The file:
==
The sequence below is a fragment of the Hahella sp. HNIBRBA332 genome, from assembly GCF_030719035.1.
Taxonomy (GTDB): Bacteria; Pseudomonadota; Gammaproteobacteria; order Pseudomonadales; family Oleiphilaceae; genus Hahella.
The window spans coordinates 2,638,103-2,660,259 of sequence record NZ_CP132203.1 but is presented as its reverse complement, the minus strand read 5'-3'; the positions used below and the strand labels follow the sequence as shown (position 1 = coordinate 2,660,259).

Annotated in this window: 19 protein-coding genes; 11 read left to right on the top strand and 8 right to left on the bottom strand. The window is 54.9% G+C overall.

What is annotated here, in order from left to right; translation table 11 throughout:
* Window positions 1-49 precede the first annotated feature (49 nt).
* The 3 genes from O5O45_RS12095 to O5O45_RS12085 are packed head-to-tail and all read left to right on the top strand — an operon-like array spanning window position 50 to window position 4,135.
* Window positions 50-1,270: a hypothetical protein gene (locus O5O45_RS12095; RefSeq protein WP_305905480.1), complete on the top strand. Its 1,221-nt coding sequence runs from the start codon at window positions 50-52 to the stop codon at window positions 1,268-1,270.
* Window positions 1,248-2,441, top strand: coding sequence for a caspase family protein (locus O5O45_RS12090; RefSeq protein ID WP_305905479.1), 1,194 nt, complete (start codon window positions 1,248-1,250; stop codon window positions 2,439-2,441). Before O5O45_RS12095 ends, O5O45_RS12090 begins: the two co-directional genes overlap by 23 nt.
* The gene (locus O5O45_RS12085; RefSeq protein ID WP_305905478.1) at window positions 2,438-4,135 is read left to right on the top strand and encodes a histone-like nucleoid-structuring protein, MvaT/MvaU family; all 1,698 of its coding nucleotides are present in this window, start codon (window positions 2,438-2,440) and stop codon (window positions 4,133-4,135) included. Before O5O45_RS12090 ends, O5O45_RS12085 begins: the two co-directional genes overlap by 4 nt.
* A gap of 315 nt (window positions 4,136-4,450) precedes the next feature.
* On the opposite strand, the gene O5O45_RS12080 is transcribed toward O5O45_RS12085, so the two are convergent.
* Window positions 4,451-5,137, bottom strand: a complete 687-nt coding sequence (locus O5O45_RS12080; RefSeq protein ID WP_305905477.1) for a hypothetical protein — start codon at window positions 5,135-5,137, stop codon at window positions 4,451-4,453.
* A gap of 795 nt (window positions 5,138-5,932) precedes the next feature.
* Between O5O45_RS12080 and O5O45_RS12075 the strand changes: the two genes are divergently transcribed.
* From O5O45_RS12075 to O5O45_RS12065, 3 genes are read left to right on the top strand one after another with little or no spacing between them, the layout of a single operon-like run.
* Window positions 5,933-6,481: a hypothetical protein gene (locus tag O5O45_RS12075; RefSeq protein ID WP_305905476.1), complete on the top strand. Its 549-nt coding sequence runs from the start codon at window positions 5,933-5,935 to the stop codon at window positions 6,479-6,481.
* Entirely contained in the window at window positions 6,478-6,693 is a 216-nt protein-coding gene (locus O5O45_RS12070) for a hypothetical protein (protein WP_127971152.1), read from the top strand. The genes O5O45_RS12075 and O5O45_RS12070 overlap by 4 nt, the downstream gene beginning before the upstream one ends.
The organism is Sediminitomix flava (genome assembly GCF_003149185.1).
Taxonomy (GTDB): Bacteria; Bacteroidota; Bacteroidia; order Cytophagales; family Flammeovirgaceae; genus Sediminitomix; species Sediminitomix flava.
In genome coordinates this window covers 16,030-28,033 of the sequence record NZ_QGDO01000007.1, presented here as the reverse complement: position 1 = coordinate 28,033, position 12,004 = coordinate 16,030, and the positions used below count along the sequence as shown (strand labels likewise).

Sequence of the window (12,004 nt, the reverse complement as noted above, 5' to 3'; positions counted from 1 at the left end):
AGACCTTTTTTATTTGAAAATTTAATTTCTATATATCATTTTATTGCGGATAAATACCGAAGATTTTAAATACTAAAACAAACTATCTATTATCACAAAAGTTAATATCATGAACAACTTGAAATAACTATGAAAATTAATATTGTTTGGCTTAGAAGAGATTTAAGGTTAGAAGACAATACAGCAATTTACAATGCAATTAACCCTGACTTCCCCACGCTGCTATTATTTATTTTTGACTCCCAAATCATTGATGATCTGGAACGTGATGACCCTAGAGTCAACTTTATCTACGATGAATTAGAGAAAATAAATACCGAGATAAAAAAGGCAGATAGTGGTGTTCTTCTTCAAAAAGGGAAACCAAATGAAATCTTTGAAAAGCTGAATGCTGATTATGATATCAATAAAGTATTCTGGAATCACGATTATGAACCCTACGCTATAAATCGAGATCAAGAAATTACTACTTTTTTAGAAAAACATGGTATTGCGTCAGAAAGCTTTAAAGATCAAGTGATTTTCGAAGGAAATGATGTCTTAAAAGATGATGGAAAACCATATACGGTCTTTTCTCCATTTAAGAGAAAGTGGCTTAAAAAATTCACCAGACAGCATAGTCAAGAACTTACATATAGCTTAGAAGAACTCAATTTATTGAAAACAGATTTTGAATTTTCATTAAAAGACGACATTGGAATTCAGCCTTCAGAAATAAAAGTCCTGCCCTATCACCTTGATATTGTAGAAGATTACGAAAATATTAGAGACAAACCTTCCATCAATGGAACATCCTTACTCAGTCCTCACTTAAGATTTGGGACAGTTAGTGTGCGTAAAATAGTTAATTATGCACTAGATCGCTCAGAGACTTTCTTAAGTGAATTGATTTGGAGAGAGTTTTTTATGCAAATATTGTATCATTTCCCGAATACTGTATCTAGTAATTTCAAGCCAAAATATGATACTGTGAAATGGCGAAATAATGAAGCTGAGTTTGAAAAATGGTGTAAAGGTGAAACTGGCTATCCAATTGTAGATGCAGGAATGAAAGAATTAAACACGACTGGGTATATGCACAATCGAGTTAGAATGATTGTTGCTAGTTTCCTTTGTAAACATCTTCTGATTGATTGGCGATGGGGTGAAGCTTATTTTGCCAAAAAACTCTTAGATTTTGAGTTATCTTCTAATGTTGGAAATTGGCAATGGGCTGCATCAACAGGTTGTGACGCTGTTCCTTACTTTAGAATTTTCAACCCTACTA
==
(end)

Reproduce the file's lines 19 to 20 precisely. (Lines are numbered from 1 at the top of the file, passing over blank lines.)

The organism is Sediminitomix flava (genome assembly GCF_003149185.1).
Taxonomy (GTDB): Bacteria; Bacteroidota; Bacteroidia; order Cytophagales; family Flammeovirgaceae; genus Sediminitomix; species Sediminitomix flava.